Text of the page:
Hashimoto’s disease is a chronic autoimmune disease that affects your thyroid gland. It can cause lower-than-normal levels of thyroid hormone in your body. This affects several areas of your body and causes symptoms like fatigue, weight gain and constipation. Hashimoto’s disease is treatable with medication.
Your thyroid’s main job is to control the speed of your metabolism. This is the process of how your body transforms the food you consume into energy. It’s common to mainly think of metabolism in terms of weight gain or weight loss. But this process affects every organ in your body, including your heart and brain.
In most cases of Hashimoto’s disease, your thyroid can’t produce enough thyroid hormone for your body. This slows down your metabolism and causes a range of symptoms.
The condition is named after Dr. Hakaru Hashimoto, who identified it in 1912. Other names for Hashimoto’s disease include:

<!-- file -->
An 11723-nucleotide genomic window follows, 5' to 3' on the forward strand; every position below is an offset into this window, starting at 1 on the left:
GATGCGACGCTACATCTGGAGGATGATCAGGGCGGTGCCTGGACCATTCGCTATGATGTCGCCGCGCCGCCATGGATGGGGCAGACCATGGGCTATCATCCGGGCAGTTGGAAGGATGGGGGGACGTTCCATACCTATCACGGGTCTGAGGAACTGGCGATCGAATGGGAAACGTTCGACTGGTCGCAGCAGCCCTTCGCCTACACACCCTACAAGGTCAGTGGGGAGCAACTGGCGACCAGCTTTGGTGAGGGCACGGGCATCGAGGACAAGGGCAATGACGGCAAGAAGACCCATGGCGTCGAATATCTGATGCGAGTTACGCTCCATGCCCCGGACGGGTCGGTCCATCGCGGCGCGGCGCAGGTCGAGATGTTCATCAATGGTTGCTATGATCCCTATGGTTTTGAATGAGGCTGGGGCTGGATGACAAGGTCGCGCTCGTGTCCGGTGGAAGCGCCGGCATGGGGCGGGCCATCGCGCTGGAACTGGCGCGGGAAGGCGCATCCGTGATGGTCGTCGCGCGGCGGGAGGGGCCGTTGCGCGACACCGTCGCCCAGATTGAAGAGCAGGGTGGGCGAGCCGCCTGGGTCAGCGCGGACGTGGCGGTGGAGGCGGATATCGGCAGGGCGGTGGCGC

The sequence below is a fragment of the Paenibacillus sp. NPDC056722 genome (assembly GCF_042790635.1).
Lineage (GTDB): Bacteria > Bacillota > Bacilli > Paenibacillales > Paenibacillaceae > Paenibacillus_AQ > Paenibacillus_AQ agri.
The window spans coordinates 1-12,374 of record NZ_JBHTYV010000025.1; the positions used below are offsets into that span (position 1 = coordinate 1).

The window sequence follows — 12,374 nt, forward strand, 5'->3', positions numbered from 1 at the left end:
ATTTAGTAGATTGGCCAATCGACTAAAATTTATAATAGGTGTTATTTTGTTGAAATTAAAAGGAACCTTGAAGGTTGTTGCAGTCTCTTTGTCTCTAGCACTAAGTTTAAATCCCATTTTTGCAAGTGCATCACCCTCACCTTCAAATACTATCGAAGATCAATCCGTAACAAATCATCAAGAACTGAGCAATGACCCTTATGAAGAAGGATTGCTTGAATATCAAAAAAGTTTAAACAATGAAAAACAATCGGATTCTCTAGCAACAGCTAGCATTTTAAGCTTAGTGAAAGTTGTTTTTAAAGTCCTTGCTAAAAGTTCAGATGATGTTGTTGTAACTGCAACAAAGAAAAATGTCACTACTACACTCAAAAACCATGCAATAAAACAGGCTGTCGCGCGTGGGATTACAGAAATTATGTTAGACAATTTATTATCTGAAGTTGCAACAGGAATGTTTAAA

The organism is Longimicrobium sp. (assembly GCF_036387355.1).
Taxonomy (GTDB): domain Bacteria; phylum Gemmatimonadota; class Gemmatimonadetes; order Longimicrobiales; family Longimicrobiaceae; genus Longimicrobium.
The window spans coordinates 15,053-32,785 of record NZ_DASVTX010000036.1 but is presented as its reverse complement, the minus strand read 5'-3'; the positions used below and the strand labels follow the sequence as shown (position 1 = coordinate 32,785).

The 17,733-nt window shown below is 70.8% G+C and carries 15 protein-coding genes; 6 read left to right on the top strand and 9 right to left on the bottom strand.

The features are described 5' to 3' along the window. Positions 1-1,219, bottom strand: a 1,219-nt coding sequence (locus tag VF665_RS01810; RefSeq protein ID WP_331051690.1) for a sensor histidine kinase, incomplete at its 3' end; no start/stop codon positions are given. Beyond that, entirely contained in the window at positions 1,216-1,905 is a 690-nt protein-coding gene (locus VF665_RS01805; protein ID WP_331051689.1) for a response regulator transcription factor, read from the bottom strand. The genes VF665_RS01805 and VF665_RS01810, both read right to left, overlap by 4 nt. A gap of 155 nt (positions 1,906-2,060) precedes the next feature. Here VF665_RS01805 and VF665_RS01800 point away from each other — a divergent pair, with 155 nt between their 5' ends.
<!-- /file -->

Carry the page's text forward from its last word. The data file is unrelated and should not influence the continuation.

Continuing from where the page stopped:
Hashimoto’s disease is common. It affects about 5 in 100 people in the United States.
Hashimoto’s disease is the most common cause of hypothyroidism in countries with widely available iodized salt and other iodine-enriched foods. Iodine deficiency is the most common cause in other countries.
Anyone at any age can develop Hashimoto’s disease. But women and people assigned female at birth (AFAB) are 10 times more likely to get it than men and people assigned male at birth (AMAB). Diagnosis most commonly occurs between the ages of 30 to 50 for people AFAB.
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Some people with Hashimoto’s disease may not have any symptoms at first.
As the condition slowly progresses, your thyroid gland will sometimes become enlarged (a condition called goiter). Goiter is a common first sign of Hashimoto’s disease. It’s shouldn’t hurt, but it can create a feeling of fullness in your lower neck. It can make the front of your neck look swollen.
If Hashimoto’s disease leads to hypothyroidism, it can cause the following symptoms over time:
You might not feel different if you have Hashimoto’s disease without hypothyroidism.
However, if you develop hypothyroidism, it can make you feel “off.” “Hypo-” means “low” or “under.” So you can think of symptoms of hypothyroidism as a slowing down of various bodily functions.